Julia Lane, Kelly S. Mikelson,
Patrick T. Sharkey, Douglas Wissoker
The Urban Institute
2100 M Street, NW
Washington, DC 20037
This report is available on the Internet at:
- Executive Summary
- Chapter 1: Introduction
- Chapter 2: A First Look at the Evidence
- How did alternative work arrangements develop?
- What are the different types of alternative work arrangements?
- Why do firms use alternative work arrangements?
- How many workers are in alternative work arrangements, and who are they?
- A First Look at How Labor Market Outcomes Differ For Workers In Alternative Work Arrangements
- A First Look at How Alternative Work Arrangements Affect Low-Income and At-Risk Workers
- A First Look at Whether Alternative Work Arrangements Help Workers On The Path To Regular Employment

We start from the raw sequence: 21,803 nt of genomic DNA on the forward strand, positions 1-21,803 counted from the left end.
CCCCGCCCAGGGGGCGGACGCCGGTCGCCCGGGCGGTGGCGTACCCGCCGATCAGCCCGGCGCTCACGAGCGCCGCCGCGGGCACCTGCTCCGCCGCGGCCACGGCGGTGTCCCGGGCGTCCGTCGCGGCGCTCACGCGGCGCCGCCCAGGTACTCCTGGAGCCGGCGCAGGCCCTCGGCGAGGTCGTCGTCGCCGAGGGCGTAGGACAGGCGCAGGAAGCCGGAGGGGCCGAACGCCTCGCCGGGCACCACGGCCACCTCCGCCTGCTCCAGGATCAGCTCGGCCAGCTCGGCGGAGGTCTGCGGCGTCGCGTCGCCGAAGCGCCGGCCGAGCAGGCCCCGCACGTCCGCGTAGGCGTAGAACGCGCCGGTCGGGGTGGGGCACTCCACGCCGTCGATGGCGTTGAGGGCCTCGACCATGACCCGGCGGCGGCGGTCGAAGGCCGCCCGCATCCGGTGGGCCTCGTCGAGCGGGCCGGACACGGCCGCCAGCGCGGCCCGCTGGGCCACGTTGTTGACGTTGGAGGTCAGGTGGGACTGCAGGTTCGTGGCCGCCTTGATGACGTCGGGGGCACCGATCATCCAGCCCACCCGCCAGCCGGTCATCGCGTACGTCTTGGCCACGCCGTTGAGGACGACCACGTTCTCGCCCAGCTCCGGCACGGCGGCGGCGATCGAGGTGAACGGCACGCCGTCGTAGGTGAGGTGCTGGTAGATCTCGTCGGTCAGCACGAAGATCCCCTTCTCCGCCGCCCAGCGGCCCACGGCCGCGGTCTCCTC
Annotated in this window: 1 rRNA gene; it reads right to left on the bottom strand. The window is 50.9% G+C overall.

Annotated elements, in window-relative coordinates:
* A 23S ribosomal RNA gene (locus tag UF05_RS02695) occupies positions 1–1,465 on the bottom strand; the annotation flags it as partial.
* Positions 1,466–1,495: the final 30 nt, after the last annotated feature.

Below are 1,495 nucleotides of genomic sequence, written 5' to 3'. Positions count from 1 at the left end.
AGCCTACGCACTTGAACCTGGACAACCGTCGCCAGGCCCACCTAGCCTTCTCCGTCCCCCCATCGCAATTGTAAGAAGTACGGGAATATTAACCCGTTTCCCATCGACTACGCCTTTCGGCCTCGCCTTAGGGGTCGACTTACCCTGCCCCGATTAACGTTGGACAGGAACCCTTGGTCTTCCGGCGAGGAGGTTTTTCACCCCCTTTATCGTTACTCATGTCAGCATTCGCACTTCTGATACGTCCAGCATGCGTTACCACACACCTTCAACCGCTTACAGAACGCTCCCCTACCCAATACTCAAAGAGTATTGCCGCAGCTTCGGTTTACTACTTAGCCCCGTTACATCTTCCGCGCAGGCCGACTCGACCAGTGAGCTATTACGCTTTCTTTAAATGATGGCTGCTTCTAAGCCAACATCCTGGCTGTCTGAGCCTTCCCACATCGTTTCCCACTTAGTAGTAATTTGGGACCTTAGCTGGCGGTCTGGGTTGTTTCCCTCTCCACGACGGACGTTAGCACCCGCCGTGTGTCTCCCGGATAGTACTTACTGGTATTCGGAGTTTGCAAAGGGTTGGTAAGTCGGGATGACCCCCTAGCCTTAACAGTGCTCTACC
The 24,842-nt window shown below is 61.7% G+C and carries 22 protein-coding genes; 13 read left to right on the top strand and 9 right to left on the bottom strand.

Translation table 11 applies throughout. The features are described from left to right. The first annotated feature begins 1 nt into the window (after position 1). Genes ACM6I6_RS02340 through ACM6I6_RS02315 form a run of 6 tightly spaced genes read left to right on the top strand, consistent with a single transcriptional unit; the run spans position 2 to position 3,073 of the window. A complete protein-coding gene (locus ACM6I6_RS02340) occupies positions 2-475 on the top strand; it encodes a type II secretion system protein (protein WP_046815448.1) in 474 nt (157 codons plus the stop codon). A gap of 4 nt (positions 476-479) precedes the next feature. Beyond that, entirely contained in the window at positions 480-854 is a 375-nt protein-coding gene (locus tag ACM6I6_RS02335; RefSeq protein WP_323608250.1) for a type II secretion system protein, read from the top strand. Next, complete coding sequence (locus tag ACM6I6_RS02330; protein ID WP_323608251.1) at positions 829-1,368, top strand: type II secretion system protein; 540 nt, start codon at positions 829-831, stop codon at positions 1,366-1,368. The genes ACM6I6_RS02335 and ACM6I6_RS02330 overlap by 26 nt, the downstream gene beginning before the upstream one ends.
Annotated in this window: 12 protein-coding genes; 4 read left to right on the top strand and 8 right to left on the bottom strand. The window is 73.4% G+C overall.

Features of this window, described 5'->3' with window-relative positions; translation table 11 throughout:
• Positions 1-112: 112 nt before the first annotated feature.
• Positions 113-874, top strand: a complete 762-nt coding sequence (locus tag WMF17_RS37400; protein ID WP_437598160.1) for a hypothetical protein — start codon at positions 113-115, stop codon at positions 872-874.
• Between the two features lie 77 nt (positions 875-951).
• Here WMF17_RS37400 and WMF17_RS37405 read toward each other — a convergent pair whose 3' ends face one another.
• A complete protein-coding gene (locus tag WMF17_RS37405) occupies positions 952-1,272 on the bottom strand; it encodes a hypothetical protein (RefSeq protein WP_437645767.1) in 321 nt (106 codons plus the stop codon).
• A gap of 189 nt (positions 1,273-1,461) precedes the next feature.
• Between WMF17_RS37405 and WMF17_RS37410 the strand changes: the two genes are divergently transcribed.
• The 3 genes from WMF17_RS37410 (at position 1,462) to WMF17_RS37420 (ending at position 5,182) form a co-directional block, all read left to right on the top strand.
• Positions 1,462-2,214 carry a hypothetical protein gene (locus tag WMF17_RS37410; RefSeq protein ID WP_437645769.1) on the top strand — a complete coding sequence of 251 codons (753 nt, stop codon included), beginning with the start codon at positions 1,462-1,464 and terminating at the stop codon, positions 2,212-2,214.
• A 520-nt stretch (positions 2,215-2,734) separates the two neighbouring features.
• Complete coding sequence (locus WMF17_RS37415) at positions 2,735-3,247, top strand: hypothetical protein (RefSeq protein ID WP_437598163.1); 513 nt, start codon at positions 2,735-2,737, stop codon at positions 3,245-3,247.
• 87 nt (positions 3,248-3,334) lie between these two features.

- Chapter 3: New Evidence for At-Risk and Low-Income Workers in Alternative Work Arrangements
- Characteristics of At-Risk Workers In Alternative Work Arrangements
- Where are the jobs?
- The Characteristics of Jobs for At-Risk Workers in Alternative Work Arrangements
- Why Do At-Risk Workers Work In Alternative Work Arrangements And How Do They Like It?
- The Relationship Between Temporary Help and the Low-Wage Sector
- Summing Up
- Chapter 4: What Happens To At-Risk Workers After Work In Alternative Work Arrangements?
- Chapter 5: Summing Up
To obtain a printed copy of this report, send or fax the title and your contact information to:Human Services Policy, Room 404E
Assistant Secretary for Planning & Evaluation
Hubert H. Humphrey Bldg.
200 Independence Av, SW
Washington, DC 20201
Fax: (202) 690-6562
Last updated: 12/19/01